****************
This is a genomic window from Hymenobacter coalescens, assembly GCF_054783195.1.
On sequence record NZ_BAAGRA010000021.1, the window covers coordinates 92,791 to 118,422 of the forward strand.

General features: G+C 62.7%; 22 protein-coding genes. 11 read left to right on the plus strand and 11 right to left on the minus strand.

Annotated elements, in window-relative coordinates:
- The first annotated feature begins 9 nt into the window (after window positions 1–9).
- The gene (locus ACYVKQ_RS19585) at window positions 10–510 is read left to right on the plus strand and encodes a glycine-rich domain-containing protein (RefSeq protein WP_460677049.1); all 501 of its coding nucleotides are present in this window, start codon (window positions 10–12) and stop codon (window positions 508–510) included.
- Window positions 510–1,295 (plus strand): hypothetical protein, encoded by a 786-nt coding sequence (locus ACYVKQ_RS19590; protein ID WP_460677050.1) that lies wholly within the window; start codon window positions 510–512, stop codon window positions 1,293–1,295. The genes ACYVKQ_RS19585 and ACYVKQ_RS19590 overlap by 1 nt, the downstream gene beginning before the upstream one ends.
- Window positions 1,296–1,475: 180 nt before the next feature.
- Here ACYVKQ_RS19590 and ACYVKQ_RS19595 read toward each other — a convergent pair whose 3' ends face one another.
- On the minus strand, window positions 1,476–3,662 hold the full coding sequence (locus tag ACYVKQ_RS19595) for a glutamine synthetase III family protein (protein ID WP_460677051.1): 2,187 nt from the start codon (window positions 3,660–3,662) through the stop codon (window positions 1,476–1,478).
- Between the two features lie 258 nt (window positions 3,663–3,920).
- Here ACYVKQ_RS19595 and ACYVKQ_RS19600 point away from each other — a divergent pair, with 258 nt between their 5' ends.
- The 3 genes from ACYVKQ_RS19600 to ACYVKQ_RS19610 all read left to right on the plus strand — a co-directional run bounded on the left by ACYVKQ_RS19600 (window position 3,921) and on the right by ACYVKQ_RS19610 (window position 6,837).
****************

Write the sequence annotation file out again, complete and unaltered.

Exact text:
This is a genomic window from Hymenobacter coalescens, assembly GCF_054783195.1.
On sequence record NZ_BAAGRA010000021.1, the window covers coordinates 92,791 to 118,422 of the forward strand.

General features: G+C 62.7%; 22 protein-coding genes. 11 read left to right on the plus strand and 11 right to left on the minus strand.

Annotated elements, in window-relative coordinates:
- The first annotated feature begins 9 nt into the window (after window positions 1–9).
- The gene (locus ACYVKQ_RS19585) at window positions 10–510 is read left to right on the plus strand and encodes a glycine-rich domain-containing protein (RefSeq protein WP_460677049.1); all 501 of its coding nucleotides are present in this window, start codon (window positions 10–12) and stop codon (window positions 508–510) included.
- Window positions 510–1,295 (plus strand): hypothetical protein, encoded by a 786-nt coding sequence (locus ACYVKQ_RS19590; protein ID WP_460677050.1) that lies wholly within the window; start codon window positions 510–512, stop codon window positions 1,293–1,295. The genes ACYVKQ_RS19585 and ACYVKQ_RS19590 overlap by 1 nt, the downstream gene beginning before the upstream one ends.
- Window positions 1,296–1,475: 180 nt before the next feature.
- Here ACYVKQ_RS19590 and ACYVKQ_RS19595 read toward each other — a convergent pair whose 3' ends face one another.
- On the minus strand, window positions 1,476–3,662 hold the full coding sequence (locus tag ACYVKQ_RS19595) for a glutamine synthetase III family protein (protein ID WP_460677051.1): 2,187 nt from the start codon (window positions 3,660–3,662) through the stop codon (window positions 1,476–1,478).
- Between the two features lie 258 nt (window positions 3,663–3,920).
- Here ACYVKQ_RS19595 and ACYVKQ_RS19600 point away from each other — a divergent pair, with 258 nt between their 5' ends.
- The 3 genes from ACYVKQ_RS19600 to ACYVKQ_RS19610 all read left to right on the plus strand — a co-directional run bounded on the left by ACYVKQ_RS19600 (window position 3,921) and on the right by ACYVKQ_RS19610 (window position 6,837).